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VIRUSES: Why do we need them?

Professor and virologist Marilyn J. Roossinck discusses good viruses on TRT World's Roundtable.

The Mighty Microbiome

The term "microbiome" has become widely used in recent years as people devotedly devour kimchi, kefir, and kombucha in an attempt to improve their digestion, depression, and blood pressure. Indeed, we now know that the trillions of microbes--viruses, bacteria, and fungi--that live on our skin and in our guts, lungs, and reproductive organs, among other places, play critical roles in our well-being.

Pesticide seed coatings are widespread but underreported

Pesticide-coated seeds — such as neonicotinoids, many of which are highly toxic to both pest and beneficial insects — are increasingly used in the major field crops, but are underreported, in part, because farmers often do not know what pesticides are on their seeds, according to an international team of researchers. The lack of data may complicate efforts to evaluate the value of different pest management strategies, while also protecting human health and the environment.

What are viruses anyway, and why do they make us so sick? 5 questions answered

You may sometimes have felt like you “have come down with a virus,” meaning that you became sick from being exposed to something that could have been a virus. In fact, you have a virus – actually, many – all the time. Some viruses cause the common cold, and some are crucial to human survival. New viruses can also emerge, and they typically create illness in humans when they have very recently jumped from another species to humans. As world health leaders try to determine how to respond to the new coronavirus, virus expert Marilyn J. Roossinck answers a few questions.

Fire blight publication featured in American Society for Microbiology podcast

A publication from the lab of Timothy McNellis, associate professor in the Department of Plant Pathology and Environmental Microbiology, was recently featured on “This Week in Microbiology,” a podcast produced by the American Society for Microbiology.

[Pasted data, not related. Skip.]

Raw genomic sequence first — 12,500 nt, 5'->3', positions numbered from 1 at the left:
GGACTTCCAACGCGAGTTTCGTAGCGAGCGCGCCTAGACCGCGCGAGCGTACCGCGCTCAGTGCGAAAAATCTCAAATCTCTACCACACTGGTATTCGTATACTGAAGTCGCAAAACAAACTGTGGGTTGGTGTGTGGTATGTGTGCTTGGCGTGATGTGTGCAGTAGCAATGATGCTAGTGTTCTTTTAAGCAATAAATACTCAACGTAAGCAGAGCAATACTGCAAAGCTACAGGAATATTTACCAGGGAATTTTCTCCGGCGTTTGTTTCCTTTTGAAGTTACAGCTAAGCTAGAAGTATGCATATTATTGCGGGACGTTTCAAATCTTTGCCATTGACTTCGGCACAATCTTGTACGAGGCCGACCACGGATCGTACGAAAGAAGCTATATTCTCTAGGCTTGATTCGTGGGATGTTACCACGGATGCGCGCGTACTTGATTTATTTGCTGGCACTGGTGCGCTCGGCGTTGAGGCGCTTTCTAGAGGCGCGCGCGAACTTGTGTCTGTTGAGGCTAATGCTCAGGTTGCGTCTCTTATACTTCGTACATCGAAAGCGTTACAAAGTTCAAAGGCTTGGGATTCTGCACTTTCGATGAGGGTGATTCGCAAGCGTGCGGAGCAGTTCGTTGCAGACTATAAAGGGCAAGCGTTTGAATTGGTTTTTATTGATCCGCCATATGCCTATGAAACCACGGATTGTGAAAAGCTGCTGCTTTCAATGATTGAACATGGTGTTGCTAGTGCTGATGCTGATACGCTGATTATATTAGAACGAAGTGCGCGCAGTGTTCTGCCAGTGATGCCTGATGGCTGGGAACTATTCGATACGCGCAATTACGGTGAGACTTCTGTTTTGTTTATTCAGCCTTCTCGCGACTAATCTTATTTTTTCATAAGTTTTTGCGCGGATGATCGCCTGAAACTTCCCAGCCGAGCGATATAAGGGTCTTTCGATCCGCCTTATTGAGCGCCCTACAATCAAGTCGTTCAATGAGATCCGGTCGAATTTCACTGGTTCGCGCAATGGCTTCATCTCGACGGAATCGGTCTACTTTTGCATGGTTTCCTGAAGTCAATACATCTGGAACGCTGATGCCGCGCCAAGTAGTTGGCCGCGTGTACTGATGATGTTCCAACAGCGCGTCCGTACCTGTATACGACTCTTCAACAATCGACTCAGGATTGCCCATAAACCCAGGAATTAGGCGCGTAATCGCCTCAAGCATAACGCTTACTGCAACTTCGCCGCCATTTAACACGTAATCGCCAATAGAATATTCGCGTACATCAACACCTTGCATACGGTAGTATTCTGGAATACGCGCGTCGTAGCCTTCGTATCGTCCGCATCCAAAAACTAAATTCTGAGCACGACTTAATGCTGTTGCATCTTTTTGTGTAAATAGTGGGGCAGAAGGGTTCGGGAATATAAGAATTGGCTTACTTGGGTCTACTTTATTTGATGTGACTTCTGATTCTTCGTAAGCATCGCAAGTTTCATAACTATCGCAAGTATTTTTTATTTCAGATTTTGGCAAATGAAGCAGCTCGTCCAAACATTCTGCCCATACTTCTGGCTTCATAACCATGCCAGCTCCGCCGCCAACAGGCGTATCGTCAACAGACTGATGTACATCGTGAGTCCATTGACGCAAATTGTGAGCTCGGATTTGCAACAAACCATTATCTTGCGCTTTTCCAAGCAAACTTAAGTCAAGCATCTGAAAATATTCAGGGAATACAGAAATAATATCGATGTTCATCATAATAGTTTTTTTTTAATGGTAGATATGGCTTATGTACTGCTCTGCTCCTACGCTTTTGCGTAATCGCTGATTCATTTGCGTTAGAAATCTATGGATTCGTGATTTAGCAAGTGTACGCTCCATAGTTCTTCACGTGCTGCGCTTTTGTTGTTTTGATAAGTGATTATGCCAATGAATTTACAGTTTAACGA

Diseases and Wildlife

In the 6th episode of the Reach podcast, we discuss diseases in wildlife. We joined Dr. Kurt Vandegrift in the field to learn how research is conducted using ticks and mice, and how he is trying to prevent the next big epidemic. Next, we speak with Dr. Marilyn Roossinck about white-nose syndrome and it is endangering little brown bats.

Microbial Inoculants for Agricultural Soils – Potential and Challenges

Researchers from the Penn State Microbiome Manipulation Lab are interested in the effects of plant-associated microbiomes on crop productivity.

Grant funds citrus greening resistance research

Tim McNellis, an associate professor in Penn State’s College of Agricultural Sciences, received a $171,000 grant from the Citrus Research and Development Foundation to research citrus greening resistance.

NIFA awards grant for microbial stress tolerance research

The National Institute of Food and Agriculture (NIFA) recently awarded Kevin Hockett $453,000 to assist in research focusing on how microbes tolerate distinct stresses.

Researchers Receive $950,000 to Develop Pest Controls for Organic Mushrooms

Dr. David Beyer is principal investigator on grant to develop organic management options for three most challenging mushroom pests.

New High-Throughput Sequencing Technologies Uncover a World of Interacting Microorganisms

PPEM scientists are among those at the forefront of microbiome research.

Agricultural Research Center Site of Cutting-Edge Research

Penn State's Russell E. Larson Agricultural Research Center, which includes Plant Pathology Farm, is hub for cutting-edge research and education.